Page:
How do you pair wine with food?
Tanya Steel is a well-known food writer and Editor-in-Chief of the award-winning food Web site, Epicurious.com. Before joining Epicurious, Steel was the New York Editor of Bon Appetit magazine, where she wrote columns and features. Ms. Steel won the prestigious James Beard Foundation Journalism Award for Magazine Restaurant Review or Critique, 2003. She is a member of the American Society of Magazine Editors and a James Beard Restaurant Judge. Prior to Bon Appétit, she was an editor at Diversion, Food & Wine, and Mademoiselle magazines. In recent years, Steel created the charity program Wine. Dine. Donate. to combat hunger in conjunction with America's Second Harvest. Steel is the co-author of Real Food for Healthy Kids, which was published in late 2008.
Tanya Steel: Pairing wines with foods is a very fun thing to do, and people are very insecure about it. And there is so much written about it. And on our blog we get a lot of questions about pairing food with wine, and so we do a lot on the site about it. It’s really not that difficult. You really need to think about complimentary tastes in the way that you would think about complimentary colors when you’re putting together a suit. You think about the same thing with a meat and an acid is essentially what you’re trying to do. So that said, there are certain wines that almost go with everything. So for instance Merlot kind of is soft enough that it will go with fish and it’ll go with meat. … from France is kind of steely enough that it is beautiful with fish and pasta; and yet if you’re having pork it’s kind of soft enough for that. So it’s . . . There are no hard and fast rules. The concept of, you know, red with meat and white with fish is not necessarily true, because the gamut of whites and the gamut of reds are now so vast that you really can pair things with other things. You wanna . . . The number one rule of pairing wine with food is that you need to have them complimentary; they really need to enhance each other and not fight each other. You really don’t want two bold flavors together. And that’s really what you have to do. The best way to do that is to taste the wine beforehand. So if you’re at a restaurant, always ask to taste something beforehand and they should always oblige. If you’re at home, open the bottle before you start to make the recipe because you know you can envision what the steak you’re gonna make tastes like. And you can check and see if this . . . is this white really gonna be able to stand up to it. So that’s really the most important rule, is to really kind of . . . to taste. And if you already have it in your brain, in your sensory palate, to kind of weigh them together.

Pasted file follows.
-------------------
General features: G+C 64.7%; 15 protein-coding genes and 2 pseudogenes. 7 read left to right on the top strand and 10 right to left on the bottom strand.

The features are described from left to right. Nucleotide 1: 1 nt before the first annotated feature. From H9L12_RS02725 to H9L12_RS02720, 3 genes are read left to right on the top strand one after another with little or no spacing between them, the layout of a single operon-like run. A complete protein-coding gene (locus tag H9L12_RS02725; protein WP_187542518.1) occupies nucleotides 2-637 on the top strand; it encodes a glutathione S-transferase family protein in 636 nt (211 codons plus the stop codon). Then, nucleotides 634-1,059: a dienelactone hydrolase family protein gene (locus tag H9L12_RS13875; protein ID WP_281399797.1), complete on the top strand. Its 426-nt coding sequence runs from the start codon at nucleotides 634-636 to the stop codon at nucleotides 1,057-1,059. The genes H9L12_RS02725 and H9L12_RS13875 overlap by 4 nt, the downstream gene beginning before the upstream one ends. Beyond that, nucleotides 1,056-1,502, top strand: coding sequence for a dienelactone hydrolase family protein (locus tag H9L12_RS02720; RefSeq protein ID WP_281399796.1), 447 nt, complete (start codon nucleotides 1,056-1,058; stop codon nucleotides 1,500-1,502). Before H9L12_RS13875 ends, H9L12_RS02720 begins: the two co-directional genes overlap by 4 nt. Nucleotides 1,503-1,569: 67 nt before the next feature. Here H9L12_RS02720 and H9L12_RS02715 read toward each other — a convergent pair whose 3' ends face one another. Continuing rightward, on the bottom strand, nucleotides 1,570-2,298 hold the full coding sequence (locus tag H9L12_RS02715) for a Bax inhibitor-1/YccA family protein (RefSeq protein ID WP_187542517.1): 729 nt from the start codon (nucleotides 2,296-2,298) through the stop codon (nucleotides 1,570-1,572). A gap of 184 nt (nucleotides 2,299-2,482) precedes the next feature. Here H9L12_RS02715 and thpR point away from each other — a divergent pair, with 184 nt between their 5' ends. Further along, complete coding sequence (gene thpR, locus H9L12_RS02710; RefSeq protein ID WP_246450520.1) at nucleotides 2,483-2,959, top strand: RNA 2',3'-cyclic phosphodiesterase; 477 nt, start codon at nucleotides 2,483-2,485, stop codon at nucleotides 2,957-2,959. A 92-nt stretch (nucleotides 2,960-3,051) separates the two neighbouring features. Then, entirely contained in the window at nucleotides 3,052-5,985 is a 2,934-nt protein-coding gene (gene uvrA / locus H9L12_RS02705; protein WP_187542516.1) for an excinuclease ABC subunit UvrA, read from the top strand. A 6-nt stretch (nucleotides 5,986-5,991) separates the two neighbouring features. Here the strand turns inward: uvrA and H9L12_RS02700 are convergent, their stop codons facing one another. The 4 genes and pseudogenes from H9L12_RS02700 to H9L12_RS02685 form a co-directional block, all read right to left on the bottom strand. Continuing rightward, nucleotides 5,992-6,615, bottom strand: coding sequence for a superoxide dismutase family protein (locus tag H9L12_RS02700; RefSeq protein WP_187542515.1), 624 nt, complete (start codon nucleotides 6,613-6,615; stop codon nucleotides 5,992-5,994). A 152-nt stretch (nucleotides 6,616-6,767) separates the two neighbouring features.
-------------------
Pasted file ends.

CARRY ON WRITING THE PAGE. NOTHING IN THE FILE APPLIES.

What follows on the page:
Recorded on 1/17/08
Steel talks about the most unusual wine pairing she's ever come up with.
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